I REFER to the article ‘HK’s investment strategy beats Singapore’s: S&P’ by Daniel Buenas (BT, Oct 1).
Standard and Poor’s estimates that the Singapore Government’s annual returns on its assets averaged between 1.7 and 4 per cent from 1999 to 2003, in contrast to Temasek’s compounded annual rate of return of more than 16 per cent over the past 30 years, and the Government of Singapore Investment Corporation’s (GIC) annual returns which have exceeded the targeted 4-5 per cent above inflation, since the agency was formed in 1981. The Economist magazine (issue dated Aug 14-20) said that Temasek’s return was 1.7 per cent, in its article for which it paid $390,000 for defamation on the issue of nepotism.
So, is the return 1.7-4 per cent, 16 per cent, 5.5-6.5 per cent (if inflation was 1.5 per cent), or 1.7 per cent?
I wrote to the press on Aug 12, suggesting that the Monetary Authority of Singapore (MAS) change the policy of not disclosing the return on Singapore’s foreign reserves. MAS replied on Aug 14 that ‘our policy of not disclosing the annual rate of return on the reserves is to avoid undue emphasis on year-to-year variations in returns that would detract from MAS’s core objectives’.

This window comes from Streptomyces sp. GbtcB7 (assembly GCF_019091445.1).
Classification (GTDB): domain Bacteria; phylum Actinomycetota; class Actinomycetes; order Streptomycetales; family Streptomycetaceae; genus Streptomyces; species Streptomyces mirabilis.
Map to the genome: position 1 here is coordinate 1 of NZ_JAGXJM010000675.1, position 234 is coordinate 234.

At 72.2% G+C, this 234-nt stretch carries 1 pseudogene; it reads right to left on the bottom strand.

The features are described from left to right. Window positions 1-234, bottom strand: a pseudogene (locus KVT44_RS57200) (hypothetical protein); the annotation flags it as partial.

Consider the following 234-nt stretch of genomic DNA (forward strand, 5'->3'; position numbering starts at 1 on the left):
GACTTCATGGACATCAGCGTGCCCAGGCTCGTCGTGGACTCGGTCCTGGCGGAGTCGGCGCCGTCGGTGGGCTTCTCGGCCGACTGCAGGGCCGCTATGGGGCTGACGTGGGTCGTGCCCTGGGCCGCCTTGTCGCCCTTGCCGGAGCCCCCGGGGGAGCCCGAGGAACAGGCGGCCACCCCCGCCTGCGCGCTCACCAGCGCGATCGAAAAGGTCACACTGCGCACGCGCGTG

Like all Singaporeans, I am very proud of our achievements and reputation, and am dismayed whenever I see organisations like S&P and The Economist poking fun at Singapore’s returns and the issue of non-transparency.
This may affect others’ perception of Singapore globally, and make it harder to attract business and investment into Singapore.
Since the Prime Minister’s National Day Rally speech on Aug 22, many ‘sacred cows’ have been slaughtered, like the five-day week for the civil service and schools.
Perhaps it is time to kill the ‘sacred cow’ of not disclosing the returns, because in a sense every Singapore has a stake in the reserves. This underscores the PM’s call for the need to change and adapt, for the sake of Singapore’s future. Leong Sze Hian Singapore
SPH AsiaOne Ltd.
Leong Sze Hian